Kodak unhappy with Microsoft's digital photo plans

Microsoft Corp. posed with its technology partners in the market for online digital photo processing Tuesday as it prepares to launch its Windows XP operating system. Only, one of its foremost partners wasn't smiling.

Eastman Kodak Co., the $14 billion film and camera company, issued a statement ahead of a Microsoft-sponsored digital photography event in New York City Tuesday condemning the software maker's tactics for creating an operating system that Kodak argues limits consumer choice and competition.

When the new operating system is released on Oct. 25, it will include a bundled digital photo application that guides consumers conveniently through the steps for downloading a digital picture file from a camera to the PC, modifying it with software, and printing it through an online photo finishing service.

Pulling itself from the pack of more than 20 partner hardware and software companies supporting digital photography on Windows XP -- from Compaq Computer Corp. to Sony Corp. -- Kodak contends that Microsoft's operating system unfairly promotes its own digital photo software and photo finishing Web site over competing applications and services from Kodak.

A spokesman for Kodak said Tuesday that Microsoft is "positing itself as the gatekeeper" of the online photo industry. Microsoft sets its digital photo software as the default application on Windows XP, according to Kodak's statement. Kodak also argues that it also steers consumers to Web sites that print digital photos, such as the MSN Photos Web site or Web sites from vendors that agree to pay Microsoft a fee for every picture printed by way of the Windows XP operating system, Kodak wrote in its statement.

"The Microsoft choice is visible, Kodak's is hidden," said Anthony Sanzio, a Kodak spokesman, in an interview. "They're doing this in an attempt to take customers away from Kodak and other software vendors."

Pulling from its arsenal of defense remarks, a Microsoft spokesman said the company has made the necessary concessions to give competitors equal footing with software and services on Windows XP, and is still debating the technology that will be included in the commercial release of the operating system.

Adding value, says Microsoft

"Windows makes it really easy to pick whatever software you want to use and whatever service you want to use," said Greg Sullivan, lead product manager for Windows XP. "We're really focused on addressing the needs of our customers and developing a platform that all of our partners can build on, and add value to, to provide the greatest customer choice."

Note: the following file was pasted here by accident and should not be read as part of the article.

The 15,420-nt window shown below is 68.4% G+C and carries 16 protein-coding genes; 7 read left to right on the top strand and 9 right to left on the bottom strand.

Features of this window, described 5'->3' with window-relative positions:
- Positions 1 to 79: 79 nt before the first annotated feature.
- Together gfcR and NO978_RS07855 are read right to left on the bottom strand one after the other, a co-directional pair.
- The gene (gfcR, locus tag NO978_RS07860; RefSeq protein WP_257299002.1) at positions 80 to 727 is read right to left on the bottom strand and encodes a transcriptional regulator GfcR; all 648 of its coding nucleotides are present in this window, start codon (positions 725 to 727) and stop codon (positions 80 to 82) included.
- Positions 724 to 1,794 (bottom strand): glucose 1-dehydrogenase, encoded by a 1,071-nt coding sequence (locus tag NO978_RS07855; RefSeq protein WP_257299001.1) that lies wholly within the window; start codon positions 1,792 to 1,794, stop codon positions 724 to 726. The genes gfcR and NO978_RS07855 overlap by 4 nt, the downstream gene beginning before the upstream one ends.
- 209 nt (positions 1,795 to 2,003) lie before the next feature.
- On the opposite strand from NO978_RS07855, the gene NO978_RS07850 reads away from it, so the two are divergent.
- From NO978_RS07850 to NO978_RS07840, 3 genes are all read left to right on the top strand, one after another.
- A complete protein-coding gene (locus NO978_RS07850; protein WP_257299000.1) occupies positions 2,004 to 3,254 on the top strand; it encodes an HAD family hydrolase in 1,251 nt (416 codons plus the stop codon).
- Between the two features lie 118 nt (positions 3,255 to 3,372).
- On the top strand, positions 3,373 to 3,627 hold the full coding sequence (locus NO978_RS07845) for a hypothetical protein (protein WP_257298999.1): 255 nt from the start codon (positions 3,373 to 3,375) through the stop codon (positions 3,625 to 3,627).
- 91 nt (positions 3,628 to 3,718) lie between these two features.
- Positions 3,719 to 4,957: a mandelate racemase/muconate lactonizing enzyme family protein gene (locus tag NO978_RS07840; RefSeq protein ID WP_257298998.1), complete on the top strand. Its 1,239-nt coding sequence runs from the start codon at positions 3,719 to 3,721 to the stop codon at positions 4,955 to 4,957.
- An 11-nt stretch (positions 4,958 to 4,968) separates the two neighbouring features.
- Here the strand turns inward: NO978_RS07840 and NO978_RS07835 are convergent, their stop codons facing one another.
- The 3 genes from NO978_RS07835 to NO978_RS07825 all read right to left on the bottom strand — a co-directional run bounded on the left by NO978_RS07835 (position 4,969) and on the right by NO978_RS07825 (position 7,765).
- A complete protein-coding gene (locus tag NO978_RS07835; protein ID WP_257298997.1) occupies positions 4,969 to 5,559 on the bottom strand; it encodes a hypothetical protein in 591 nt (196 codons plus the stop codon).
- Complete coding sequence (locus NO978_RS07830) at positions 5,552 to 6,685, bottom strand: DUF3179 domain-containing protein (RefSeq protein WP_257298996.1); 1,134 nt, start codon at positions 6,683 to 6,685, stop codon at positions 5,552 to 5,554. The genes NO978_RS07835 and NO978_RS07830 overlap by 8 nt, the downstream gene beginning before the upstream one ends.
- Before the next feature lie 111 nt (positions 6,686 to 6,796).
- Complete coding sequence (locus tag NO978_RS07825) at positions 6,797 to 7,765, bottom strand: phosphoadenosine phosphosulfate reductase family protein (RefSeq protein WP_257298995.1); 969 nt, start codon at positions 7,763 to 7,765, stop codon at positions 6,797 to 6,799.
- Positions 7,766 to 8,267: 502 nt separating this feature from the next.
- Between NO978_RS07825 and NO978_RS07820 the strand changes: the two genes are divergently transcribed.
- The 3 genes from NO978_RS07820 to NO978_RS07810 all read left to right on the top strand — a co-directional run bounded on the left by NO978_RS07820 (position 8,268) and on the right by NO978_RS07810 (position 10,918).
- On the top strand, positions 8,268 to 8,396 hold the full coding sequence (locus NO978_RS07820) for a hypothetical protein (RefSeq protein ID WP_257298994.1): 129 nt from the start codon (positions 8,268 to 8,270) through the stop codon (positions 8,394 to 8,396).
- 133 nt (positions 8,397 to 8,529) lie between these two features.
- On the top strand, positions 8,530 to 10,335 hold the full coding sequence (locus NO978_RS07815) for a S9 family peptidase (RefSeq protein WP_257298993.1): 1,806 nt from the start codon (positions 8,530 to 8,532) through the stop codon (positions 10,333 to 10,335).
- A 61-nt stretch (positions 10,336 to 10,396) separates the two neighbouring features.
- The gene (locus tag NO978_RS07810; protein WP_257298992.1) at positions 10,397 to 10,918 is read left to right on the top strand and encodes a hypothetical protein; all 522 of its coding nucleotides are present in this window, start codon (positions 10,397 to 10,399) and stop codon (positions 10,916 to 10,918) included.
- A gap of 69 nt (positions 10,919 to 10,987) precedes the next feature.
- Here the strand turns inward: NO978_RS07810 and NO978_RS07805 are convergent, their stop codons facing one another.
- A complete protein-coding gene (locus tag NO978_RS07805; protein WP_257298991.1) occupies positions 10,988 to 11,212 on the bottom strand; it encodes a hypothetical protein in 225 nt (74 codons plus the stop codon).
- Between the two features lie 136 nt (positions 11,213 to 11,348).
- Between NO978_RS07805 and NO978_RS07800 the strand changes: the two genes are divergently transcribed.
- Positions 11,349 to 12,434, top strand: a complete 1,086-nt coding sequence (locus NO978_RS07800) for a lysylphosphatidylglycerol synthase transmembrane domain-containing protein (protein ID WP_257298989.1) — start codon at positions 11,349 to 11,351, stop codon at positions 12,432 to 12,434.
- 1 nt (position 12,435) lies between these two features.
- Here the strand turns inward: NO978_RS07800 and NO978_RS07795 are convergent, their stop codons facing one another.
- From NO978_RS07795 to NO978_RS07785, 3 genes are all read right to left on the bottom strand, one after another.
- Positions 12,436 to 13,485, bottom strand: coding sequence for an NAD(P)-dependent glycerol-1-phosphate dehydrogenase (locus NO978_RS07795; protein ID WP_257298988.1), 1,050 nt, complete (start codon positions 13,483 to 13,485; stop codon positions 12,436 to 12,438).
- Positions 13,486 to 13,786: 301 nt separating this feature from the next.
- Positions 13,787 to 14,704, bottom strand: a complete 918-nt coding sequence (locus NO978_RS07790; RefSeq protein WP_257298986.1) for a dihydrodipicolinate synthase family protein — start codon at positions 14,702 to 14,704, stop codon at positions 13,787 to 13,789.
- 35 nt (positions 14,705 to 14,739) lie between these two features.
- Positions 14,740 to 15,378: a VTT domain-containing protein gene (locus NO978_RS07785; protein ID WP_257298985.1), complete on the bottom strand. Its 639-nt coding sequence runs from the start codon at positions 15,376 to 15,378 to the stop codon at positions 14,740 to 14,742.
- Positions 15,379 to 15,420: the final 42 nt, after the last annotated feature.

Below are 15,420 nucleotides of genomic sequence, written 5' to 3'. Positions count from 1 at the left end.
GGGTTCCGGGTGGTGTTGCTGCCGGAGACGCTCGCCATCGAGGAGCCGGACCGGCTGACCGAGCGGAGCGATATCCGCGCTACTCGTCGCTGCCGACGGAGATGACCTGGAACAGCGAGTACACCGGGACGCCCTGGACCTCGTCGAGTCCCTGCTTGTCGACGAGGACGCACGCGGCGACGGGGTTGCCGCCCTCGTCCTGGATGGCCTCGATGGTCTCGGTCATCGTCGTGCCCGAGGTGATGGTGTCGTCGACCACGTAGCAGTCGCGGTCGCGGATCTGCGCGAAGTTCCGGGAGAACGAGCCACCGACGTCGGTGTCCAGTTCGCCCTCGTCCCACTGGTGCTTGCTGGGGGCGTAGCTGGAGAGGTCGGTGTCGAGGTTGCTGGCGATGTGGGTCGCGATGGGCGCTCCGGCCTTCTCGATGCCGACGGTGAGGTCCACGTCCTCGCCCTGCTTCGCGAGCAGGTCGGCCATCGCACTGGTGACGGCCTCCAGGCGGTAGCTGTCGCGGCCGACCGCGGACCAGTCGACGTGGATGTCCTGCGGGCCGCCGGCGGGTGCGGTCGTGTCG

The latest industry criticism over the applications and services bundled with Windows XP adds to a laundry list of other complaints. AOL Time Warner Inc. continues to battle Microsoft over the placement of icons that lead to Internet services on the startup screen users first see when they turn on a Windows PC. A digital rights management technology firm, called InterTrust Technologies Inc., filed a patent infringement lawsuit against Microsoft alleging that the company is illegally using its technology for products and services included in Windows XP.

Privacy groups also filed a complaint with the U.S. Federal Trade Commission against Microsoft's Passport authentication service loaded into Windows XP, and Congress is investigating Microsoft's plans to bundle its media player and instant messaging applications into the operating system. New York Senator Charles Schumer, whose state is home to AOL Time Warner and Eastman Kodak, first rallied Congress to take action against Microsoft's Windows XP tactics.

Meanwhile, Kodak -- a strong partner in AOL's online photo finishing services -- has been embroiled in ongoing discussions with Microsoft over its treatment of digital photo applications and services on the new operating system for more than a year, Sanzio said. Originally, Windows XP forced consumers to go through what he called "the gauntlet of nine mouse clicks" to be able to use Kodak digital camera software over Microsoft's. With some negotiating, Microsoft has reduced the number of mouse clicks to reach Kodak's software to two.

"We're happy that Microsoft has made some changes to Windows XP, but we still believe Microsoft is giving its own applications preferential treatment," Sanzio said.

Tools built into Windows XP allow users to download pictures from digital cameras, scan images into their computers, view and organize their pictures, and share those files via e-mail or the Web. But in the process Microsoft has said it plans to charge an up-front fee and a transaction fee to third-party companies that are given preferential treatment as application and service providers.

What Kodak called "taxing the Internet," Microsoft said was in the best interest of consumers. "When you get a new PC you'll be able to have a great end-to-end digital photo experience," Sullivan said. "There will be offers from some service providers. We're working with a set of partners to make sure that right out of the box there is a service offering."

The company hasn't finalized exactly how the services will be presented to consumers, or how Microsoft will charge partners, Sullivan said.

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